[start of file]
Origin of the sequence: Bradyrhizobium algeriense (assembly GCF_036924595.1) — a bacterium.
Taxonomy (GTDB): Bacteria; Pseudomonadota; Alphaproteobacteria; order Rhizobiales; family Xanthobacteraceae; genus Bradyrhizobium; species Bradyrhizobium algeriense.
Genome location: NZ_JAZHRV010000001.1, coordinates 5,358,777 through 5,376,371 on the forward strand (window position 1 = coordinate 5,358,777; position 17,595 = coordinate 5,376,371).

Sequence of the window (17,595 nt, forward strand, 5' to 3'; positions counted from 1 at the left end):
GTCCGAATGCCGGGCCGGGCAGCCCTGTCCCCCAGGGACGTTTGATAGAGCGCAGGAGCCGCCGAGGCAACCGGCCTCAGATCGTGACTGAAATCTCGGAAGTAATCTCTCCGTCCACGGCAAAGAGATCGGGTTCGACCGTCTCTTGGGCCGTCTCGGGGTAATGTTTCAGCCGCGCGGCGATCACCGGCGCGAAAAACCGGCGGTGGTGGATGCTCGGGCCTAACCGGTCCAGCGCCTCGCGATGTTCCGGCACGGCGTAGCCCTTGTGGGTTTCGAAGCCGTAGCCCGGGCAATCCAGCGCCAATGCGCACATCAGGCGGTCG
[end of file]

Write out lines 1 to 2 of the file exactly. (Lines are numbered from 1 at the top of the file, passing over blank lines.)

Origin of the sequence: Bradyrhizobium algeriense (assembly GCF_036924595.1) — a bacterium.
Taxonomy (GTDB): Bacteria; Pseudomonadota; Alphaproteobacteria; order Rhizobiales; family Xanthobacteraceae; genus Bradyrhizobium; species Bradyrhizobium algeriense.